Yet this approach ignores the fact that if you’ve gone from 1%to 5% in the span of a few weeks, you’ll likely go from 5% to 10%, and higher. The state and local officials who make these shutdown decisions make things worse by dithering.Weeks ago, New York knew, or should have known, that the case trend would inevitably cross 3%, putting a halt to indoor eating. Yet even when cases crossed 3%, the state and city delayed this move, waiting for the positivity rate to reach 4%. New Orleans and Boston, too, are almost certain to shut down restaurants soon. So why not do it now, avoiding yet more exponential spread?  Inconsistent, confusing, and slowStates and cities are also internally inconsistent in their approach to risk. You can’t eat with a mask on, but you can go to a museum with a mask on. It is not at all clear why Boston is allowing the former but not the latter. Los Angeles’ insistence that it must close outdoor dining “to prevent spread at a single table” doesn’t square with its insistence on closing the mostly outdoor zoo, where people can wear masks and not linger near each other. Why not make a distinction between having one lonely person over to your house, to sit on the other side of the table and having a raucous, crowded house party? 

The longer states and cities delay closing relatively dangerous maskless indoor dining, the more likely they are to be forced into broader shutdowns, during which they don’t discriminate among the potentials for exposure. States, and their respective cities, are supposed to be the laboratories of democracy. It may turn out, when all this is over, that a state like California, with a far more aggressive approach and a death rate of 52 people per 100,000, below the national average of 90, fares better than a state like Florida, which dispensed with most pandemic restrictions in early fall, and which has a death rate of 92 and counting. Yet states with like-minded goals in protecting human health are not supposed to be laboratories of inconsistent chaos when faced with the same sets of data on how, and how fast, COVID-19 spreads. The disparities undermine public confidence — which harms compliance with the rules. No governor or mayor has really leveled with the public: with a virus as easily transmissible as the common cold, any near-full resumption of normal activities will result in a newly exponential spread, which means, in a state that wants to reduce the death rate, more shutdowns.  State and local officials spent months making elaborately calibrated plans, down to which kind of instruments musicians can play in Boston restaurants (string, not wind), then waited too long when trends turned against them to implement those plans.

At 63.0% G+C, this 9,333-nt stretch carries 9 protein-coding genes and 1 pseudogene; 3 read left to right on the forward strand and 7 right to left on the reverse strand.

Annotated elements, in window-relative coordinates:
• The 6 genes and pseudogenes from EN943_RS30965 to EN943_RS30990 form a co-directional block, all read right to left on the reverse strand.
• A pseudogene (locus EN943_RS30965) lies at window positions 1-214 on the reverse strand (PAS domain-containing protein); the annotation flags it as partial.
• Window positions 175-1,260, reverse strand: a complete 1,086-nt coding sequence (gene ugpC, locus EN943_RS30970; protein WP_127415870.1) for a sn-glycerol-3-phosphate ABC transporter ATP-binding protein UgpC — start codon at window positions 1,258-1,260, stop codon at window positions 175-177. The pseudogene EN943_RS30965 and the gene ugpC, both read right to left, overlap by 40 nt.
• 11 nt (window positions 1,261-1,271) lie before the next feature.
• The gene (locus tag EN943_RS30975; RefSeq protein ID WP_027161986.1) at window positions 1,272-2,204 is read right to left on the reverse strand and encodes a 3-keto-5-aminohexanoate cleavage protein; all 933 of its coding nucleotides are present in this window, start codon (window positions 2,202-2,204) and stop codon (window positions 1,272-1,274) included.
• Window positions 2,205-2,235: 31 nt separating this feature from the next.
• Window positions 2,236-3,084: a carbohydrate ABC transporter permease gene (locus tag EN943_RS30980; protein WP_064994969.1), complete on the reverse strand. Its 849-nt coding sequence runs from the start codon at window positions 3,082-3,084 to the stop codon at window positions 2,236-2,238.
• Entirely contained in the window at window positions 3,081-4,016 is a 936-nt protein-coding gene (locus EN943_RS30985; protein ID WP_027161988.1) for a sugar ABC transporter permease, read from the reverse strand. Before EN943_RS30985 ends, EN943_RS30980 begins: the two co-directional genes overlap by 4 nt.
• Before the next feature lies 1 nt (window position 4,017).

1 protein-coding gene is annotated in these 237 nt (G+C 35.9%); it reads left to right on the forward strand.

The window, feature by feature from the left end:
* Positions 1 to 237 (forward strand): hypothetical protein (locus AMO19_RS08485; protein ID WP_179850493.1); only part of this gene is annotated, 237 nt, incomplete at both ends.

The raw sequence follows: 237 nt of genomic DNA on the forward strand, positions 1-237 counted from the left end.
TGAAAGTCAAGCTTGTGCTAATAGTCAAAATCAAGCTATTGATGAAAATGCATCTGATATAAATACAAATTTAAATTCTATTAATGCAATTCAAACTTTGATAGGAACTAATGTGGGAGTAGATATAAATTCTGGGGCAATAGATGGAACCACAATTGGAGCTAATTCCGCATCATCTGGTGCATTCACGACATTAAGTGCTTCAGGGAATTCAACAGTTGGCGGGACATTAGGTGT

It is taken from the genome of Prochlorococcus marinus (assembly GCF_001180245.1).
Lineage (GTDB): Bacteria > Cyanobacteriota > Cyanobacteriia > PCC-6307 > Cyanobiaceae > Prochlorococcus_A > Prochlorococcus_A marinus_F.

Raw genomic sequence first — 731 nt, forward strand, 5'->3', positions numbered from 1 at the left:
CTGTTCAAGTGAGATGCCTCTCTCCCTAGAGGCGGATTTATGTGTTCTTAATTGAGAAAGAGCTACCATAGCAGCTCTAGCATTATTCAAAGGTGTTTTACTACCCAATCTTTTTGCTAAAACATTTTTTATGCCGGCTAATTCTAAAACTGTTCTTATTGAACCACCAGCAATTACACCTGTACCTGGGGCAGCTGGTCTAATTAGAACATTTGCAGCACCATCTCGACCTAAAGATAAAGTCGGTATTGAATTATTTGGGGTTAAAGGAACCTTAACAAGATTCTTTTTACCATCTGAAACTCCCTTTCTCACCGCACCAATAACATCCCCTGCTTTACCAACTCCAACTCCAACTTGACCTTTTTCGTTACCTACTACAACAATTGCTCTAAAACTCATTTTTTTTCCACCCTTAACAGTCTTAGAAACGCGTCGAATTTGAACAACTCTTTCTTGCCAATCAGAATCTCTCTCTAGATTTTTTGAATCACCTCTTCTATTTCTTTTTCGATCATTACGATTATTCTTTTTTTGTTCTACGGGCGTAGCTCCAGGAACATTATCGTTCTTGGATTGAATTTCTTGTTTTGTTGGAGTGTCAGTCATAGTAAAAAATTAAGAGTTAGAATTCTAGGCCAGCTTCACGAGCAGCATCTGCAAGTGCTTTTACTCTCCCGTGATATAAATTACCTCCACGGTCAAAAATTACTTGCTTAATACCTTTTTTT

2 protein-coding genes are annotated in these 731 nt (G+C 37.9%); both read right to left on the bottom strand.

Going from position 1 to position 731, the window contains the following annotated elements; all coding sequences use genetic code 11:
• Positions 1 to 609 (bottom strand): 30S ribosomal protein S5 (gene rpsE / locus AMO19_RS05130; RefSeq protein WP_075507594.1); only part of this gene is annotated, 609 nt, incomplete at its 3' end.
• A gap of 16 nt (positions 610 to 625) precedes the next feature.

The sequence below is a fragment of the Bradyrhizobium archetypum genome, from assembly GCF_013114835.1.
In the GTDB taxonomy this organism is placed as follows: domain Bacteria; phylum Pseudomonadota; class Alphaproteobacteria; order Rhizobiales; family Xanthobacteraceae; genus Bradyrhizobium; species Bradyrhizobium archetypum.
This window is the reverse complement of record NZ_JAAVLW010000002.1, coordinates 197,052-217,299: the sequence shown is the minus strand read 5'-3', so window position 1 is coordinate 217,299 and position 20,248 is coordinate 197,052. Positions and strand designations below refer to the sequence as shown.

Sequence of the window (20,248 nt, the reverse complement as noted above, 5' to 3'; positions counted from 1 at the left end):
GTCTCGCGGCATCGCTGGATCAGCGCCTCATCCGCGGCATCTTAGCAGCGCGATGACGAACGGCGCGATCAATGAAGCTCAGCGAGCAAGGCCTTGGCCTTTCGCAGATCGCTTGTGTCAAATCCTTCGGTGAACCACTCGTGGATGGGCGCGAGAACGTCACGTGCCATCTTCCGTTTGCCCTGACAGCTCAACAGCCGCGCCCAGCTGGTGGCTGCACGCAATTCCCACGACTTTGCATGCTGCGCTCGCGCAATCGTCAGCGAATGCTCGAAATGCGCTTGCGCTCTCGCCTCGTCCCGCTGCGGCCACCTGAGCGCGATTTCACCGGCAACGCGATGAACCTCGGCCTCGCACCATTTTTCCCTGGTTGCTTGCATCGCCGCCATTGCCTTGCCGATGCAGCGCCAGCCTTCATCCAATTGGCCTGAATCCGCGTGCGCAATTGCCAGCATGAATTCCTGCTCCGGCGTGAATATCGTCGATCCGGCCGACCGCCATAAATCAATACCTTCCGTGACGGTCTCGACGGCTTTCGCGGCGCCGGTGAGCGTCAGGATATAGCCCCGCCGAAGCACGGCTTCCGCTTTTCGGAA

So it turns out that despite all this planning, you’re prohibited from looking at a giraffe from 50 feet away just the same as you’re prohibited from going to a basement rave. The cycle begins anew, until COVID is over, one way or the other. It’s just that the details are unaccountably different, depending on where you are. Nicole Gelinas is a contributing editor to the Manhattan Institute’s City Journal. LoadingSomething is loading.